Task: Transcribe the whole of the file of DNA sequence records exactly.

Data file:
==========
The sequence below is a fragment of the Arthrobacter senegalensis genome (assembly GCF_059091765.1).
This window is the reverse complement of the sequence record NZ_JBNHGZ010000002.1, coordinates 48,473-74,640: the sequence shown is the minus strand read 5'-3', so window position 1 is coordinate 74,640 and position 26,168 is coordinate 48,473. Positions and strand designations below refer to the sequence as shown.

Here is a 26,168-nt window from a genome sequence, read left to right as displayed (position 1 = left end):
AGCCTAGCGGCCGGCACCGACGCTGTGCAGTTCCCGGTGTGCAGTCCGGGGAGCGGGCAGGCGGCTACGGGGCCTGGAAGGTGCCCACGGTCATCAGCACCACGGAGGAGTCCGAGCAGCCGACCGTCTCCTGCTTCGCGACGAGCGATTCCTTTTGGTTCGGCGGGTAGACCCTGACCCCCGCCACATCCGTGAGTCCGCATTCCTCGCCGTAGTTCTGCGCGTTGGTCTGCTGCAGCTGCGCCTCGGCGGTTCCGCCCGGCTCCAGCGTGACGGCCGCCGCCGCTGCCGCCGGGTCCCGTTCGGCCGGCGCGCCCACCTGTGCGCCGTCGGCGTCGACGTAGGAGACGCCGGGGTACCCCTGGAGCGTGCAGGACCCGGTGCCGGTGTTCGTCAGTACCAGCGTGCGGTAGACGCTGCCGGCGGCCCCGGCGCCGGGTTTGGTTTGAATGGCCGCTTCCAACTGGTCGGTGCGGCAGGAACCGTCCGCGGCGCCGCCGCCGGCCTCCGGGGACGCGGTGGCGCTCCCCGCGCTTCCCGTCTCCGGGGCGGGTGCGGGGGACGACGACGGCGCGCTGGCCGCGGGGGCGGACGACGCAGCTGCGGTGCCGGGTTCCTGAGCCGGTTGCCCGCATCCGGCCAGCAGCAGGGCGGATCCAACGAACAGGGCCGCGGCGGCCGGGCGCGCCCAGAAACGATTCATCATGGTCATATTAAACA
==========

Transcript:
The sequence below is a fragment of the Arthrobacter senegalensis genome (assembly GCF_059091765.1).
This window is the reverse complement of the sequence record NZ_JBNHGZ010000002.1, coordinates 48,473-74,640: the sequence shown is the minus strand read 5'-3', so window position 1 is coordinate 74,640 and position 26,168 is coordinate 48,473. Positions and strand designations below refer to the sequence as shown.

Here is a 26,168-nt window from a genome sequence, read left to right as displayed (position 1 = left end):
AGCCTAGCGGCCGGCACCGACGCTGTGCAGTTCCCGGTGTGCAGTCCGGGGAGCGGGCAGGCGGCTACGGGGCCTGGAAGGTGCCCACGGTCATCAGCACCACGGAGGAGTCCGAGCAGCCGACCGTCTCCTGCTTCGCGACGAGCGATTCCTTTTGGTTCGGCGGGTAGACCCTGACCCCCGCCACATCCGTGAGTCCGCATTCCTCGCCGTAGTTCTGCGCGTTGGTCTGCTGCAGCTGCGCCTCGGCGGTTCCGCCCGGCTCCAGCGTGACGGCCGCCGCCGCTGCCGCCGGGTCCCGTTCGGCCGGCGCGCCCACCTGTGCGCCGTCGGCGTCGACGTAGGAGACGCCGGGGTACCCCTGGAGCGTGCAGGACCCGGTGCCGGTGTTCGTCAGTACCAGCGTGCGGTAGACGCTGCCGGCGGCCCCGGCGCCGGGTTTGGTTTGAATGGCCGCTTCCAACTGGTCGGTGCGGCAGGAACCGTCCGCGGCGCCGCCGCCGGCCTCCGGGGACGCGGTGGCGCTCCCCGCGCTTCCCGTCTCCGGGGCGGGTGCGGGGGACGACGACGGCGCGCTGGCCGCGGGGGCGGACGACGCAGCTGCGGTGCCGGGTTCCTGAGCCGGTTGCCCGCATCCGGCCAGCAGCAGGGCGGATCCAACGAACAGGGCCGCGGCGGCCGGGCGCGCCCAGAAACGATTCATCATGGTCATATTAAACA